Frederick S. Litten

(Freddy Litten)

Cover Notes on the Trapp Family in Austria

Notes on the Trapp Family in Austria

From Maria's grandparents to summer 1939

Norderstedt: Books on Demand, (April) 2023. xi, 319 p. ISBN: 978-3-7528-3507-6.
€ 29,- (fixed price in Germany)

Available at the BoD Shop (free shipping to many European countries possible) and from other online shops (e.g.,

brief description

This study examines the real Trapp family in Austria until 1939. Using scores of contemporaneous sources, this fully referenced book introduces Maria (von) Trapp's own, hitherto unknown, family: the Kutscheras, the Reiners (Rainers), and her foster family, the Kramers. (None of them came from Tyrol.) Moreover, the first chapter critically analyzes Maria's tales about her childhood and youth up to her wedding with Georg (von) Trapp in 1927.
The second chapter covers Georg, his family, his activities in war and business, as well as the family choir started in 1934. Several misconceptions, from Georg having been a baron to his alleged anti-fascism, get corrected here, too.
The third chapter overturns the central myth of the Trapp family story: there is no evidence that the Trapps ever received offers from the Nazis, or resisted them; on the contrary, Georg unsuccessfully tried to solicit business in Nazi Germany. Nor were the Trapps in danger of persecution, or "escaped" from Austria.
Filled with details as well as context—and based on a very broad range of sources and literature—these three "notes" present a history of the Trapp family different from and much more reliable than anything available up to now, including the family members' memoirs.
(But please note that this book is not about the adaptations of the family's stories, such as "The Sound of Music", nor does it contain illustrations.)

Errata and supplemental information

Table of Contents

Preface v
0 Introduction 1
1 Maria – from her grandparents to her wedding 7
1.1 Maria's ancestors, paternal line 7
1.1.1 Josef Kutschera, Maria's paternal grandfather 7
1.1.2 Anna Rittner, Maria's paternal grandmother 12
1.1.3 Josef, Anna, and family – 1852 to 1867 13
1.1.4 Anna and family – 1869 to 1887 16
1.1.5 Karl Kutschera and Clara, née Reiner – 1887 to 1888 19
1.1.6 Jacques, Anna, and Maria Deininger – 1891 to 1902 23
1.1.7 Karl again – 1903 25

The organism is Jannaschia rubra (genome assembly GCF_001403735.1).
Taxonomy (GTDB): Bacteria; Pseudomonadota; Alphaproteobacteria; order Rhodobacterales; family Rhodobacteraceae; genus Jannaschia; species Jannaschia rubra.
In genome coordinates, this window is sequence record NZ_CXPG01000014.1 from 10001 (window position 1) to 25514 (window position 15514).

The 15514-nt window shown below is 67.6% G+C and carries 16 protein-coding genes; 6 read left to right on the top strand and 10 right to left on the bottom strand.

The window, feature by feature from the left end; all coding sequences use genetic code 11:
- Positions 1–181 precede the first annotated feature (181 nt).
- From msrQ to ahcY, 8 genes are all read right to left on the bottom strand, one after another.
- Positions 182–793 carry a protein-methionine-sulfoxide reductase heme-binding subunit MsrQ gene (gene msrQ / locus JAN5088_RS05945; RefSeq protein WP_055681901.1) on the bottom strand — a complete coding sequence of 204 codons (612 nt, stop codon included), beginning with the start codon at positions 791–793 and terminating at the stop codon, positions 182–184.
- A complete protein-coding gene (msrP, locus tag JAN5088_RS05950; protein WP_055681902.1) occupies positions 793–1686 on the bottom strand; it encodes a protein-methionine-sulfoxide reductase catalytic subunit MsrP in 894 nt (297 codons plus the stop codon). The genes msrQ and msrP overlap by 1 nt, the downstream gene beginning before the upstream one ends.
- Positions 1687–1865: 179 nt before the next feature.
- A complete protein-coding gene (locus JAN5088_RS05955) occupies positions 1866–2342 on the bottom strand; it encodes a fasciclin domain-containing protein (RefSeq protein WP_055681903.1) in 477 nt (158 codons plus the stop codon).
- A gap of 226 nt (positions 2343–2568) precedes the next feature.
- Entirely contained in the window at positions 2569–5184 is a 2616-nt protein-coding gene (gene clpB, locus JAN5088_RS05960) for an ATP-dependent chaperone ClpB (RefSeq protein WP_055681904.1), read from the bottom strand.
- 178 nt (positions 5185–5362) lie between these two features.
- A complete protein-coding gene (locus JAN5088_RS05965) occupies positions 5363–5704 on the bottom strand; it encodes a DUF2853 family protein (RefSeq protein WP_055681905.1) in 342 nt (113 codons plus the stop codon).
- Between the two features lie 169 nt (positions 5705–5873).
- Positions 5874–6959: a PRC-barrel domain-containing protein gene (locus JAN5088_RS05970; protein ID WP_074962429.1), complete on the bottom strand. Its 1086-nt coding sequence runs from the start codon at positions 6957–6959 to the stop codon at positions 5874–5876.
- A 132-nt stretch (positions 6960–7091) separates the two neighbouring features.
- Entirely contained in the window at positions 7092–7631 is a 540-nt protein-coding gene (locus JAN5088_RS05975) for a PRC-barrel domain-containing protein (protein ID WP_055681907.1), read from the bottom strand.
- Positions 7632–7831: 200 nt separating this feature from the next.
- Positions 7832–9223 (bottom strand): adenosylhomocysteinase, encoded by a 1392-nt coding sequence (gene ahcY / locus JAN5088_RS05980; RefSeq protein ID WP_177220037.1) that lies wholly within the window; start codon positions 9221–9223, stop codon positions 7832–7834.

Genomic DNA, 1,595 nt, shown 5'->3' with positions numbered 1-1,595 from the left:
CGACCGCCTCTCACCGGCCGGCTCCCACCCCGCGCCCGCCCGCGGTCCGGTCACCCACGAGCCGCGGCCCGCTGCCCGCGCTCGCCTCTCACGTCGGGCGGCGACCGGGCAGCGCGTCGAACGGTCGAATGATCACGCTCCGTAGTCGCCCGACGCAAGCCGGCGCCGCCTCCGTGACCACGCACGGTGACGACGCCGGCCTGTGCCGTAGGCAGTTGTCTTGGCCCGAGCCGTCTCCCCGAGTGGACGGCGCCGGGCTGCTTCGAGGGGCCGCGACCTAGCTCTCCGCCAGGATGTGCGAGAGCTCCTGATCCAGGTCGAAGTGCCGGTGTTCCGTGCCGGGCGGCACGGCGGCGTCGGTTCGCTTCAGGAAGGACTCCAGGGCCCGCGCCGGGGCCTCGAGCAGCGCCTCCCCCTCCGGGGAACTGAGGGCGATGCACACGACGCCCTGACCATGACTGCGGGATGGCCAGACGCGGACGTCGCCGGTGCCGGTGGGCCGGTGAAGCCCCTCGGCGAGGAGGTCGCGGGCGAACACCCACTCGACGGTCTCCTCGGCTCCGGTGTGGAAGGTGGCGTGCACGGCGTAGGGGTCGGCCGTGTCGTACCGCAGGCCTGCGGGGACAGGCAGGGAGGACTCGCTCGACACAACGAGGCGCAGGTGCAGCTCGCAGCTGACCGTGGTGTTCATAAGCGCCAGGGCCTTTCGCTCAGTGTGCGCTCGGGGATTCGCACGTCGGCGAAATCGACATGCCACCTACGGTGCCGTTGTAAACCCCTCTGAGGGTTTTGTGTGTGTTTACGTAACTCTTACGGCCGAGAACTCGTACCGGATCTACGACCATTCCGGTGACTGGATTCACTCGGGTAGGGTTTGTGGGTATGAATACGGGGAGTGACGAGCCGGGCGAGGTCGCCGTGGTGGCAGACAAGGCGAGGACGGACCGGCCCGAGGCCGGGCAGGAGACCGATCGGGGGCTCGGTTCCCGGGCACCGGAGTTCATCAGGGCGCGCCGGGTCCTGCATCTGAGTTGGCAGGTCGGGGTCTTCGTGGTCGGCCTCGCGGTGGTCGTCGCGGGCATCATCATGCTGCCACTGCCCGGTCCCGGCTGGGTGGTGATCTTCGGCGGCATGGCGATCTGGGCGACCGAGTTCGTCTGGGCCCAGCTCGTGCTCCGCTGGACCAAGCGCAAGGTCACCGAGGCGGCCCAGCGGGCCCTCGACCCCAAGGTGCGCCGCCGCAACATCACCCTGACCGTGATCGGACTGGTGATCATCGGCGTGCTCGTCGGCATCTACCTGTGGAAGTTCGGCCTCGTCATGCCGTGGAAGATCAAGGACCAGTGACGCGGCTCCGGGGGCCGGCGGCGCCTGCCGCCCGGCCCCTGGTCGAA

1.2 Maria's ancestors, maternal line 28
1.2.1 Katharina Hatzmann, Maria's maternal grandmother 28
1.2.2 Karl Reiner and his ancestors 30
1.2.3 Katharina Hatzmann – 1870 to 1873 38
1.2.4 Karl Reiner's ancestors, once more 39
1.2.5 Karl and Katharina Reiner and their daughters – 1873 to 1903 44
1.3 Maria – 1905 to 1915 48
1.3.1 Karl Kutschera and Augusta Reiner – 1903 48
1.3.2 Maria Reiner and Franz Mayer – 1904 49
1.3.3 Maria's birth – 1905 50
1.3.4 Digression: Maria and Tyrol 54
1.3.5 Augusta's death and the family – 1905 to 1906 56
1.3.6 The Kramer-Kutschera connection 59
1.3.7 The Kramer family 60
1.3.8 Maria's childhood and the Kramers – 1906 to 1914 64
1.3.9 Maria and her father – 1906 to 1915 68
1.4 Maria – 1916 to 1927 74
1.4.1 "Uncle Franz" and school – 1916 to 1919 74
1.4.2 Farewell to the Kramers and to Karl Kutschera jr. 77
1.4.3 Becoming a teacher – 1919 to 1924 80
1.4.4 And becoming religious again? – 19XX to 1924 86
1.4.5 Coming to Salzburg and Nonnberg Abbey school – 1924 to 1925 91
1.4.6 From Nonnberg to the Trapps – 1926 to 1927 97
1.5 Maria – the streamlined version 105
2 The Trapp family until early 1938 119
2.1 Family 119
2.2 War 127
2.3 Citizenship and titles 132
2.4 Business and finance 137
2.5 Music 145
2.6 Father Franz Wasner 154
2.7 Politics and patriotism 157
2.8 Summary: The Trapps until early 1938 165
3 The Trapps and Austria/Germany in 1938/1939 175
3.1 March to September 1938 – Maria's recollections 176
3.2 March to October 1938 – other family recollections 181
3.3 Analysis 187
3.3.1 The "flag incident" 187
3.3.2 The visit to Munich 188
3.3.3 The Vienna "invitation" to Rupert 190
3.3.4 The German Navy's "invitation" to Georg 194
3.3.5 Singing for Hitler? – The Trapps and Germany 198
3.3.6 Leaving "Austria" in 1938 211
3.4 Digression: The Villa Trapp – 1938 to 1948 219
3.5 1939: USA – "Austria" – USA 223
3.6 Synthesis 232
4 Afterword 239
References 241

Errata and supplemental information:
p. 87, line 4: the reference "[BL:250]" should read "[B40:250]".
p. 96: About three months after Maria had begun at Nonnberg school, she enrolled on 16 February 1925 at the Mozarteum in Salzburg (see also p. 145f.) in a preparatory course in lute playing, which she had to pay for. (Her "accomodation" is given as "female teacher, Nonnberg Abbey.") No grades or leaving date were noted on her student's registration sheet, so we do not know whether she completed what was technically the second semester of the 1924/25 school year. (Source: Universität Mozarteum – Archiv (Kunst-ARCHIV-Raum): Matrikel-Nr. 2508: Studienblatt Maria Gusti Kutschera. See also this press release in German.)
p. 101, footnote 131: (Baroness) Margarete "Reta" Antonie Maria von Mandelsloh was born on 27 February 1879 in Salzburg and died on 4 May 1963 in Neumarkt-Sankt Veit (Upper Bavaria). (Source: Genealogisches Handbuch des Adels. Vol. 69. (= Freiherrliche Häuser A, vol. 11.) Limburg an der Lahn: C. A. Starke Verlag, 1979, p. 168.) According to a personal communication by one of her grand-nephews (4 March 2024), she worked for the Trapps at some stage, but possibly more as a governess than as a housekeeper. (After the second world war the Trapps sent care packages and letters to her.) Maria's and Agathe's claim that she had been an "elderly lady" clashes with the fact that she was only about one year older than Georg.